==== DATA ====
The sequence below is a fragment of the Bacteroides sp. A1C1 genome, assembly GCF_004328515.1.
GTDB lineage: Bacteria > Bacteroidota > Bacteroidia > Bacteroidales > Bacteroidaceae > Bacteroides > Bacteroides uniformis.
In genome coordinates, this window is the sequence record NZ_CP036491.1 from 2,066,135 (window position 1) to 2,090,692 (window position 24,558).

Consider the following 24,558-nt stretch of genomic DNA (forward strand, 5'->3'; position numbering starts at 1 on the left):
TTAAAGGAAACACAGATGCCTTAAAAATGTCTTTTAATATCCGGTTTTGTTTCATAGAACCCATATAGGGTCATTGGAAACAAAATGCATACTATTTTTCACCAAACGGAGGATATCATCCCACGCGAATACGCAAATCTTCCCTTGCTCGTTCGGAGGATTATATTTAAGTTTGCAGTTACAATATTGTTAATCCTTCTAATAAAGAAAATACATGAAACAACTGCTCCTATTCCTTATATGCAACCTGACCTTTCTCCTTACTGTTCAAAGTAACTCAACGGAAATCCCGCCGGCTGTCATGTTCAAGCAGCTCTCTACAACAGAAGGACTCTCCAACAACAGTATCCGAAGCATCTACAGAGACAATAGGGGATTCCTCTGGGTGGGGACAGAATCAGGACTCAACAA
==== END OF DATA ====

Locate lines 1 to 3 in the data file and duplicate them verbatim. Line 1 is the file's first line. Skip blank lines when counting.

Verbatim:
The sequence below is a fragment of the Bacteroides sp. A1C1 genome, assembly GCF_004328515.1.
GTDB lineage: Bacteria > Bacteroidota > Bacteroidia > Bacteroidales > Bacteroidaceae > Bacteroides > Bacteroides uniformis.
In genome coordinates, this window is the sequence record NZ_CP036491.1 from 2,066,135 (window position 1) to 2,090,692 (window position 24,558).